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Monday, 30 May 2011

Eat, Drink, Bounce


My daughter is almost six, a birthday party is expected.
We’ll pull it together but last week she gave us a list of 41 children that she wishes to attend, not counting herself and her little brother.
This causes it’s own set of problems, logistical and whatnot, our house is not big and with those numbers one of those indoor play places that do it all for you is ruled out completely.
We did that last year, 13 RSVP’d and 17 showed up.  The Party/Events Organiser was not a happy camper. 
Neither was I, as I hadn’t expected to spend most of my daughters 5th birthday in the loos with the little ones whose parents had employed the drop and run tactic.  Smart people, very smart people.
Nor had I anticipated the pretty little Klingon attached to my right thigh for the entire event which meant I couldn’t use the toilet as I have issues in that department.  It’s nothing serious; I just can’t perform with an audience.
A couple of years ago for my daughters fourth birthday we hired a bouncy castle for the day.  It was a great success, until most of the older kids where we live decided to join in and frightened the living daylights out of the little ones.
This year we’re going down that route again, but I’ve employed a few tactics to help things run better.
Firstly, the side gate will be locked and any big kid who attempts to jump it will be met by me and the sweeping brush.  I’ll train the toddler in too, for back up, he’s pretty grumpy at the moment and permission to thump someone would be most appreciated.
Secondly, we’re holding the party on a Wednesday.  This works on a number of levels, the best being that it’s her actual birthday day, but also the simple awkwardness of it being midweek means a few won’t be able to make it, thereby culling the numbers.
Thirdly, if we do go ahead and hire the bouncy castle it’s 20% cheaper midweek than on the weekend which makes me happy because if there’s one thing I can’t bear, it’s paying full price.
We’ve got three weeks to the big day, so I’ll be using the whole “well if you don’t behave I won’t order a bouncy castle” line until the last moment.  Yes, I plan to milk that sucker dry.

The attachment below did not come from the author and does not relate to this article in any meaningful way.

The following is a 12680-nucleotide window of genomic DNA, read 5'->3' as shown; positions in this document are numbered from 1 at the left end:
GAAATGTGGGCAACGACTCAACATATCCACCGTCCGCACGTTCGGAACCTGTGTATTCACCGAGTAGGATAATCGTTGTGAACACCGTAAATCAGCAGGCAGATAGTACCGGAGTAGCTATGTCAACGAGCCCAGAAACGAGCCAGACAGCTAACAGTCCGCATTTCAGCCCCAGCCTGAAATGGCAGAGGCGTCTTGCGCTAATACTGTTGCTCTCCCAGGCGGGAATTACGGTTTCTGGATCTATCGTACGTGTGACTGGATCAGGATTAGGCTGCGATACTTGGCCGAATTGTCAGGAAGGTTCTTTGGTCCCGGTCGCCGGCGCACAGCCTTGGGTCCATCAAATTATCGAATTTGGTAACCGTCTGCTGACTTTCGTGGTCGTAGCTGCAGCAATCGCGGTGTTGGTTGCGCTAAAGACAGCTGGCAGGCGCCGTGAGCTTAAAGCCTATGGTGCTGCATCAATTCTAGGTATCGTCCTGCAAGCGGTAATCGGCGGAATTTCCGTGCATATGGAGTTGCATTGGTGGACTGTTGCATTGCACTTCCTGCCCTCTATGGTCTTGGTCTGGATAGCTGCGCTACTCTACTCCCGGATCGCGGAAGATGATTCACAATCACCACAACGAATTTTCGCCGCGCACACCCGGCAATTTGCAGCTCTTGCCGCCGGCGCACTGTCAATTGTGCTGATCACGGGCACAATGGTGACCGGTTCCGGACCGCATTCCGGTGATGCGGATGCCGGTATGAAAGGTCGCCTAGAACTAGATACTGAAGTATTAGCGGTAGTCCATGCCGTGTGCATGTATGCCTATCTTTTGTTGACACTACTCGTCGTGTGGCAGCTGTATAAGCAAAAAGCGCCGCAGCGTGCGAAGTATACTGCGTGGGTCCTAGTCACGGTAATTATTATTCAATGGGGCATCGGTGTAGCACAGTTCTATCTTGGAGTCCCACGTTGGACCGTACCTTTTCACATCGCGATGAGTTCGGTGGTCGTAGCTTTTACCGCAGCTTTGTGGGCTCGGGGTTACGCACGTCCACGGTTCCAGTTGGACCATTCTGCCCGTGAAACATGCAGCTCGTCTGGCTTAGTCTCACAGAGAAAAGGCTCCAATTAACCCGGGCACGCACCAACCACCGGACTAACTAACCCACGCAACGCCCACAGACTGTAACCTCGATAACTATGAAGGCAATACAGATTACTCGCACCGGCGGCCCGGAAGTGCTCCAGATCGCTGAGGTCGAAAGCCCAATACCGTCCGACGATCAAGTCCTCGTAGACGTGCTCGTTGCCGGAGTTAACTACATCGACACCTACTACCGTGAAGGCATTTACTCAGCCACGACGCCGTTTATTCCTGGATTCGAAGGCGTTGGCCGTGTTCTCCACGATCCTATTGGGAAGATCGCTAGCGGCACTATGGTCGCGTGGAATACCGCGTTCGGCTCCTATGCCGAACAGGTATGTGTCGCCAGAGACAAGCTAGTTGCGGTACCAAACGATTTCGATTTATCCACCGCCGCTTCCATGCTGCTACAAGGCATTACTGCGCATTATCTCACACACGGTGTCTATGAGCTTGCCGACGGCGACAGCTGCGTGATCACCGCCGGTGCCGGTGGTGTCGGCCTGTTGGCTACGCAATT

She’s been to a number of birthday parties lately.  Some of them have been very impressive.  Some have basically been booze ups for the adults.  Some of them have been proper old fashioned parties with games like pass the parcel.
We’re keeping it simple, fill them with sandwiches, crisps, juice, chocolate & sweets and then let them bounce until they collapse at which point we’ll hand them all back to their parents with a party bag full of yet more sugar based products. 
Oh Joy!
On the Brightside, my toilet issues don’t apply at home, we’ve got locks on the doors.
 

Monday, 23 May 2011

Moving On

Last week, I saw someone I never thought I would see, well not in my country at least.
It was the Queen of England, Elizabeth II, she drove past our house in her big black range rover with an impressive cavalcade.  Not to mention helicopters, army & GardaĆ­ (the Irish police force) present all along the route.
She smiled brightly, her car slowed and she looked warmly at our children.
It was quiet, which was a relief as we had watched television reports of anti-royalist republicans and dissidents rioting in Dublin city over the previous two days.  I was born in 1971, so my memory of “The Troubles” is very clear and I have no doubt of what havoc could have been wreaked had certain people decided on it.  Thankfully, they chose the high road.
I was born in the Republic, I was born a free person, so were my parents, but my grandparents were not.  They were born subjects of a royal family who reigned over a nation that invaded our country, so the history of what happened here is still fresh.
This complicated history has confused me my whole life.  It’s anything but black and white.  There are so many elements and events of the 800 year occupation of my country that keeping up has always been difficult.
Ireland has struggled to establish itself since being declared a Republic.  The industrial revolution passed us by, we were declared neutral but thousands of our men fought in both world wars as part of the English army, we’ve had a few recessions which led to thousands upon thousands of our youngest and brightest emigrating, often to England.  I have a huge number of cousins who were born and raised in England, their partners and children are English but still they have a root or two in Ireland via one or both of their parents.
I don’t know how English people interpreted their Queens visit to our island, but I hope they realised the importance of it to a nation which spent a long time fighting for liberation.
The leaders of both Ireland and England stood shoulder to shoulder, paying their respects to lives lost, acknowledging mistakes in our shared and confusing pasts but more importantly looking forward to our futures.
The Anglo Irish agreement almost 26 years ago started a process that made peace possible for today’s Ireland, which made the passing of the esteemed Dr. Garret Fitzgerald last week all the more poignant.
It’s true that we all need to learn from our pasts, but we also need to move on from them.  The past is the past and there is nothing anyone can do about it.  All we truly have is today and the hope of a better tomorrow.
As for today, Barack and Michelle Obama were here for the day.
It’s been a good week to be Irish.
Is Feidir Linn.
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